In Cuba, propaganda is every where. I guess it shouldn’t have surprised me, as the Castro regime has to convince it’s people about the rightness and the justice of their cause. And, according to that exclamation on the wall in the photo above, some still believe that.
Here below, our three heroes of the “faith” (Che, Castro and… someone else) exhort us to “Study, Work, and Fight!” (I assume that’s what Fusil is intended to mean.
Here are our three heroes again! This was my favorite piece of propaganda ever: it claims, “I live in a free country!” How ironic, given that most of the people on the island consider themselves prisoners in their own country.
The currency is a form of propaganda, too, since this currency is used only for tourists, completely worthless in the rest of the world, and valued higher than the US dollar. Charming system.
The ever-present statue of a revolutionary hero. I believe this is Jose Martií, revolutionary poet, pointing the way for all good Cubans.
The interesting thing is that the students in the red shirts were a visiting delegation of students from Venezuela. We saw them in the airport on our way out, and their shirts read something like “Socialism or Death.” Take note, Venezuela, the kind of death that will occur if you DO follow Cuba’s socialist dictatorship example.
This structure stands in front of the US Interests office, another way for the government to assert their authority before their giant thorn-in-the-side neighbor to the north. Castro makes political speeches from this platform and covers up the view of the US office with a multitude of Cuban flags placed on those flag poles at the back.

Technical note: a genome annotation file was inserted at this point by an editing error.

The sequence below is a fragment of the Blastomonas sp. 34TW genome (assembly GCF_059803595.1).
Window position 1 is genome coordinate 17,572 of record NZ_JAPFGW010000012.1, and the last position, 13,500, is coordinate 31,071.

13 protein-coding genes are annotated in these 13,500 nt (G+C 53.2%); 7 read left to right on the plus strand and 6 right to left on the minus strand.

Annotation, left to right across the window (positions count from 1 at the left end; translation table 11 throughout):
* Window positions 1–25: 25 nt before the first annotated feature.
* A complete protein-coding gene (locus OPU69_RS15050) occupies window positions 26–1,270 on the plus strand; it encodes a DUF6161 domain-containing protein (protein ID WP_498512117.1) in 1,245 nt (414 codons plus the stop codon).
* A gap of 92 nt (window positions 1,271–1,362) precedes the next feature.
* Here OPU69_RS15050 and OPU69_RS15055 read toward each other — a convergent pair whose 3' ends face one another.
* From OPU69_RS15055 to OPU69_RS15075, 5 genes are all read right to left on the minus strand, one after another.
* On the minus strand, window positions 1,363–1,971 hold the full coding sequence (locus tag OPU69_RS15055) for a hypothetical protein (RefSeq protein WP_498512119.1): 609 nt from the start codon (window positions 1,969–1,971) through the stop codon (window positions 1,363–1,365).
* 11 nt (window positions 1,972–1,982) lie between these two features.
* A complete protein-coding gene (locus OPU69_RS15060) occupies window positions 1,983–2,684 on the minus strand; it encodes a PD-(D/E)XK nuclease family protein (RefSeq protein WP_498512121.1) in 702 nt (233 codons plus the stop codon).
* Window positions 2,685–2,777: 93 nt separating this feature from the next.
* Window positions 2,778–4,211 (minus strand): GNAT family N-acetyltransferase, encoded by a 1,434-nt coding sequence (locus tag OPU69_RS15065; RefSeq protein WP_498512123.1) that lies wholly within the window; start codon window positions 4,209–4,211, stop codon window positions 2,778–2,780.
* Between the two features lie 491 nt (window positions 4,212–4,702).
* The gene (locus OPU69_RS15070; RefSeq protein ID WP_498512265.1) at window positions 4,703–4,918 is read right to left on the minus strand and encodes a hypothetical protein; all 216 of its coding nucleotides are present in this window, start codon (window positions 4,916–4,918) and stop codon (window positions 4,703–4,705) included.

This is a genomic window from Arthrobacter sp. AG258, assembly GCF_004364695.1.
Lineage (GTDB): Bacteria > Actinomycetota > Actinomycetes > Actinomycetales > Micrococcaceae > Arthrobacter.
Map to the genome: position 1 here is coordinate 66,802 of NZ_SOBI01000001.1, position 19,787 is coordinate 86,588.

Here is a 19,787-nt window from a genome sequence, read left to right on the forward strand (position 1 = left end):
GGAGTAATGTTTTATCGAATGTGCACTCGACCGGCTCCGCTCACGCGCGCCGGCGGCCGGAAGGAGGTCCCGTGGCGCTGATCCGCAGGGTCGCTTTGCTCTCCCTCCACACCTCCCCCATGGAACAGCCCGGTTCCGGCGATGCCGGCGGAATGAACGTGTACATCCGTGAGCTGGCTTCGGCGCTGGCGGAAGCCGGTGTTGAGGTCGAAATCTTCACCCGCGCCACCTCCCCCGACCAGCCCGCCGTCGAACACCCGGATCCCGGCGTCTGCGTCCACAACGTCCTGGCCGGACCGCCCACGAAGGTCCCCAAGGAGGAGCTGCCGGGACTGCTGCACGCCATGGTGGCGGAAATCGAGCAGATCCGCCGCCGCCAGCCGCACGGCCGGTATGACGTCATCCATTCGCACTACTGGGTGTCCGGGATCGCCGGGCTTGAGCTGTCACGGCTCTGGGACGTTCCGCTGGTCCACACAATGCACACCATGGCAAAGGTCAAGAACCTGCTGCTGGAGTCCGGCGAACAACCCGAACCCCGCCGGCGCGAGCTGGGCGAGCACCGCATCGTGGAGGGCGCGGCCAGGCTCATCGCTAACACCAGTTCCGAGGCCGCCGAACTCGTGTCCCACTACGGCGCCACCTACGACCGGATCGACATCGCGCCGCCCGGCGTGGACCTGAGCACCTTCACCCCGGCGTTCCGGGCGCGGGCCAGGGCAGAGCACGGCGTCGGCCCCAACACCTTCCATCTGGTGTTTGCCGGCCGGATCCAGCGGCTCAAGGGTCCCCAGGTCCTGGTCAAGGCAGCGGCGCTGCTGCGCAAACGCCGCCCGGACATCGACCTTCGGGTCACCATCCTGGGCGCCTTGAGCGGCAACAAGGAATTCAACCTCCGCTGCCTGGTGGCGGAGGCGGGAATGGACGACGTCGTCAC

“Everything for Revolution,” it says.
And the perennial bust of our man, Lenin. He pops up everywhere, from people’s front yards…
…to Lenin Park on the outskirts of Havana. The confusing thing is that cutout doesn’t look anything like his busts. And also? He’s giant.
Today! “A North American Crime.” 8 p.m.
Wonder what THAT’S about. I guess the leadership still feels the need to reinforce the fact that the US is the bad guy.
And, oh wait! There’s my buddy Lenin again. This time, in a grocery store parking lot. You know, in case you forgot how he looked in the time it took you to drive to the store. Or maybe you just needed a dose of good, communist affirmation on your way in to spend money, which you are probably only spending because you aren’t a regular Cuban. To shop here, you probably have a connection to someone in government, a relative in the US, or some shady way of making money on the black market. Because, you know, all Cubans are equal, comrade.
Here’s to you and the failure of your utopia, Comrade Lenin!